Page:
Tuesday, October 28, 2014

Eyes Wide Open

COLUMN: Spouse's Turn

Yvonne talks about life with the noted ophthalmologist and Padma Shri winner Dr. Tony Fernandes

By Shevlin Sebastian

Photo by Melton Antony

One day, Mabel Fernandes was talking to her neighbour Dr. George Joseph. She told George that her son, Tony, an ophthalmologist, had returned from London and was working in the Madurai Medical College. “He has a house to stay, and a boy to cook his meals, but he is all alone,” she said. “I think it is time for him to get married.”

George immediately suggested a girl he knew, Yvonne Collis, who was studying in the Medical College at Kozhikode.

Can you tell me something about the family?” said Mabel.

I don’t know much, but her father is the owner of ships in Ernakulam,” said George.

Oh, I know him, that's Freddy Collis,” said Mabel. “He is a distant relative.”

And so, after sending feelers, it was arranged for Tony to see Yvonne at her home in Ernakulam. When they met, Yvonne’s first impression was positive. “Tony was handsome and had curly black hair,” she says. “But I was worried about his height. He was just a little taller than me.”

Tony also liked her and so the families agreed to the marriage. It took place on July 6, 1966, at the St. Joseph's church in Thiruvananthapuram. After the wedding mass, Tony, 32, did something which Yvonne, 23, has never forgotten. “When we had to go to the office to sign the wedding register, Tony told me to lead the way,” says Yvonne. “That was so rare. It is always the boy who walks ahead, especially in our patriarchal society. I was impressed and thought, 'He is a nice man.'”

Yvonne joined Tony at Madurai a few months later, after she completed her house surgency at Ernakulam General Hospital. At Madurai, Tony had made a name through his cataract surgeries, plastic surgery on the cornea,   and the corrections of squints. “Many girls would come and get their squint corrected,” says Yvonne. “As a result, they could get married easily. Their parents were very grateful.”

After three years, Tony got a job at the Little Flower Hospital in Angamaly. He worked there for more than 40 years, established his name, did pioneering surgery, and won numerous prizes, including the BC Roy Award from the Medical Council of India, as well as the Padma Shri in 2008.

When asked to list her husband’s qualities, Yvonne says, “Tony considered me as his equal and always had a discussion before taking any decision. He is a good mentor for young doctors. He is a soft-spoken man who has a lot of sympathy for the poor. If any patient is in need, he would go even if it is in the middle of the night.”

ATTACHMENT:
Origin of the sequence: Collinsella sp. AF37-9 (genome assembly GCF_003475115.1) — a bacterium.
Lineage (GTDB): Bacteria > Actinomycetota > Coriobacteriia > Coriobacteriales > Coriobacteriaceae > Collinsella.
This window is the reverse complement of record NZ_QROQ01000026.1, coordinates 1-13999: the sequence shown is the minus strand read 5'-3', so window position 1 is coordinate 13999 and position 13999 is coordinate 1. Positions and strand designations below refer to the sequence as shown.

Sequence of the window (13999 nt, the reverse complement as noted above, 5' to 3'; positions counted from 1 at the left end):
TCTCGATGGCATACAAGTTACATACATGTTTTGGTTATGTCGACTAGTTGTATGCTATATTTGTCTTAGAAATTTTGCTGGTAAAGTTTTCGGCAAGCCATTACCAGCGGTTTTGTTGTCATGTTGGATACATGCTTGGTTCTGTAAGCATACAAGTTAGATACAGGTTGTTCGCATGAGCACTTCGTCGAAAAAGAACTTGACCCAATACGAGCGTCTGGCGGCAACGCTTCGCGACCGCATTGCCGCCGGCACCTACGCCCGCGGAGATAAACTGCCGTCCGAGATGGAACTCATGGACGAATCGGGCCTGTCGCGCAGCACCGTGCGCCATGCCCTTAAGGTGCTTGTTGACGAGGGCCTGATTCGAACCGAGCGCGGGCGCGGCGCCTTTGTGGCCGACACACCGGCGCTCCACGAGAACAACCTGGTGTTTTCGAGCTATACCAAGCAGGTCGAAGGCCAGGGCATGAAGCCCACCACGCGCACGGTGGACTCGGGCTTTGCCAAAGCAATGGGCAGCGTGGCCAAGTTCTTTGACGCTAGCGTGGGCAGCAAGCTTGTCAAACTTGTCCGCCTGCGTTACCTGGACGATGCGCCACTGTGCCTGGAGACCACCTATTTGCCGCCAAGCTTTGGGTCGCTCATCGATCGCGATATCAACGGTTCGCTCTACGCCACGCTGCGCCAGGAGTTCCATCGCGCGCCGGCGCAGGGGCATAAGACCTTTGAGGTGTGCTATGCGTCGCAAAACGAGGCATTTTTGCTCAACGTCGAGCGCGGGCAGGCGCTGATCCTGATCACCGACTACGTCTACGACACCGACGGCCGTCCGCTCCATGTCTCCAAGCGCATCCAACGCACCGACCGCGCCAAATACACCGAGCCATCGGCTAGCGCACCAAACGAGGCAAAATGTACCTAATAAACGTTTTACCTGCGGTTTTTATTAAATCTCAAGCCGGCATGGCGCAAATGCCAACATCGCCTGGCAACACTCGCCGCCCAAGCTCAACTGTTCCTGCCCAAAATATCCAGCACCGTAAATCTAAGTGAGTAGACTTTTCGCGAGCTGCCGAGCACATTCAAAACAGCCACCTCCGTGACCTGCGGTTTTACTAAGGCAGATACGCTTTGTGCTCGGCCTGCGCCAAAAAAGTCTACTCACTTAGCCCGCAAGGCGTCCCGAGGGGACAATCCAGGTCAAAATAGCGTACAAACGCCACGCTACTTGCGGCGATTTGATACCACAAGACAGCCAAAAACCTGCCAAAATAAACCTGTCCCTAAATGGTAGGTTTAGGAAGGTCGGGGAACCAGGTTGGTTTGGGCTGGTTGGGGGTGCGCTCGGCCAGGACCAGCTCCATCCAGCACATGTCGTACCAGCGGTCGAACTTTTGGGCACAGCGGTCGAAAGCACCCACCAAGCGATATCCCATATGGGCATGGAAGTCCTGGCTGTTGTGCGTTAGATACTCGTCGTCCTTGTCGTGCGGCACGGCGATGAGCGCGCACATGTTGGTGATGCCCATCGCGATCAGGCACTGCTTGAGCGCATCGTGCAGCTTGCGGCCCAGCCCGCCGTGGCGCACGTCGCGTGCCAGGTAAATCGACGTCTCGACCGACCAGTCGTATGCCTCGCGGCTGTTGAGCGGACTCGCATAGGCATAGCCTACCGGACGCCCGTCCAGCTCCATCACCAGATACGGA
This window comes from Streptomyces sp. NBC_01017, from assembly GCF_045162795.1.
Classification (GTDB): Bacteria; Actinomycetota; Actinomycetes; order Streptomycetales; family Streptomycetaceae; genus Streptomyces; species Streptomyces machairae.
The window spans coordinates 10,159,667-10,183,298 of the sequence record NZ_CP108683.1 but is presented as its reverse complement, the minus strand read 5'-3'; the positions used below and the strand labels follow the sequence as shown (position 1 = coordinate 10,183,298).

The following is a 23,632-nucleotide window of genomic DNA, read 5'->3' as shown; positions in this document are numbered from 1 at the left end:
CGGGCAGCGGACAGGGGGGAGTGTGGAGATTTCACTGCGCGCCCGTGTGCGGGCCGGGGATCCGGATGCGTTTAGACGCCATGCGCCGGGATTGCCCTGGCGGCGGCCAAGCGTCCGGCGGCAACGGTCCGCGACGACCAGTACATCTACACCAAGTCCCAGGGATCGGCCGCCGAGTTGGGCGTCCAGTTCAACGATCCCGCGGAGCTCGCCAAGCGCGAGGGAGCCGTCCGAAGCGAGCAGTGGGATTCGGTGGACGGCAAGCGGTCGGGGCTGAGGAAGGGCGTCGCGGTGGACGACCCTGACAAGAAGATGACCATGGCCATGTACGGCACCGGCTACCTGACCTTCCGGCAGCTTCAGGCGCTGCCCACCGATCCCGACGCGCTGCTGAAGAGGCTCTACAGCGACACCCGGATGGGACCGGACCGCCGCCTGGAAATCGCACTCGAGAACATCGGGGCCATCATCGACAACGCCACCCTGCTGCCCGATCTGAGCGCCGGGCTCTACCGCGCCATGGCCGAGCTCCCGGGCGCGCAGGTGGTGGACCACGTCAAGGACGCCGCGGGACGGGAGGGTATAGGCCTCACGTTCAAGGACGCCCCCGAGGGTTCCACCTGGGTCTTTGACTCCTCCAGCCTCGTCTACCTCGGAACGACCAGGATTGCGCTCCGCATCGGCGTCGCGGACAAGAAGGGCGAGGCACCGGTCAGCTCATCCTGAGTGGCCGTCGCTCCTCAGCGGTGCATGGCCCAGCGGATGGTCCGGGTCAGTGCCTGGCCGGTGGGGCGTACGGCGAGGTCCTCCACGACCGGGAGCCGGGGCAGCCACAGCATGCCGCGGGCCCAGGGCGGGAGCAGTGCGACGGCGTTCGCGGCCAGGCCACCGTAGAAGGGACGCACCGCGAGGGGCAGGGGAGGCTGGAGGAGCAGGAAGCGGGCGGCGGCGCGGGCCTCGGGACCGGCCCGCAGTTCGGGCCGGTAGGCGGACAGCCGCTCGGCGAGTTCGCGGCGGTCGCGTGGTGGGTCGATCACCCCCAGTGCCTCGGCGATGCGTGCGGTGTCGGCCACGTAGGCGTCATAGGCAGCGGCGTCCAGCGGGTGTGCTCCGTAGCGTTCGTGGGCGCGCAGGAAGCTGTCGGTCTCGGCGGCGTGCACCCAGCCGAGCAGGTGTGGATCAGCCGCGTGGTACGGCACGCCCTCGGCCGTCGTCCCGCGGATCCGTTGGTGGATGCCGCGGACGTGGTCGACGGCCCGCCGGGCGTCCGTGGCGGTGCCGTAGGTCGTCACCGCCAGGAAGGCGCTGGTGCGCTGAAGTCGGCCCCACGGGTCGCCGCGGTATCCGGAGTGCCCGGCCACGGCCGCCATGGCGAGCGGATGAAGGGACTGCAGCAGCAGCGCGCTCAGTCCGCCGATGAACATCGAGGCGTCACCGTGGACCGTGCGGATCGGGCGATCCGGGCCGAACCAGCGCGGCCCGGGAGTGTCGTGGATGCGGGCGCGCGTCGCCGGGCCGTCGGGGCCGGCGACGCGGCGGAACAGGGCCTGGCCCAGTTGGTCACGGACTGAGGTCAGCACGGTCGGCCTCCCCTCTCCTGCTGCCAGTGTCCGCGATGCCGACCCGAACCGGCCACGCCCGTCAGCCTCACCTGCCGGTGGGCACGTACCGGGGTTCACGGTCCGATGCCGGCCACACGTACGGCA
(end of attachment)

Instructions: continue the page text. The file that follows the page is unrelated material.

In those times, it was difficult to get eyes. It was got from Colombo via Thiruvananthapuram. As soon as the eye arrived, Tony would do the operation, whatever be the time. “He told me that this is going to give sight to a patient,” says Yvonne. “So, there is no need to wait. I would tell him, 'Your first, second and third love is ophthalmology. It is only after that I come into the picture.'” Incidentally, Yvonne had been an anesthesiologist for several years, before she retired in 2008.

Sometimes, Yvonne would ask Tony to take their family – three daughters and two sons – out once in a while. “Once he agreed and asked us to get ready to go for a film at Angamaly,” says Yvonne. “At 5.30 p.m., we were ready. But he did not come. Then 6.30 came. Then 7.30 p.m. Then when he came at 8.30 p.m., he looked at us and said, 'I am so sorry. There were so many patients that I forgot.'”

Indeed, Tony's biggest drawback has been his absent-mindedness. On their second wedding anniversary, Yvonne bought a black briefcase and placed a letter inside it. When Tony rushed home and said he had to go for a free eye camp, at Rameswaram, Yvonne gave him the gift. Later, at night, when he opened the briefcase, and saw the card, he realised that it was their wedding anniversary. “The next day he sent me a telegram wishing me,” says Yvonne, with a smile.

For Yvonne, her most trying period came when Tony had a heart attack on October 1, 1989, at their home, near Aluva. And it was Yvonne, along with a neighbour, Gopinath, who rushed Tony to the Little Flower Hospital at 2 a.m.

After a while, the physician came out of the Intensive Care Unit and told Yvonne that the first four hours were very important. “You should pray,” he said.

Tony was 55, at that time, and at the prime of his life and the height of his fame. Yvonne was thinking, 'If my husband died now how will I manage? All my five children are studying.”

The eldest one, Sylvie, was doing her final year in dentistry. The second one, Freddy, was in his third year in medicine. The third, Sonia, had joined an architecture course. The last two, Tony and Sabina, were in school.

Anyway, Tony survived, but had to spend 22 days in hospital. And both spouses changed after that. “The heart attack deepened our faith in God,” says Yvonne. “We had many trying times, but we overcame it through prayers. My advice to all young couples is this: ‘A family that prays together stays together.’”

(The New Indian Express, Kochi and Thiruvananthapuram)

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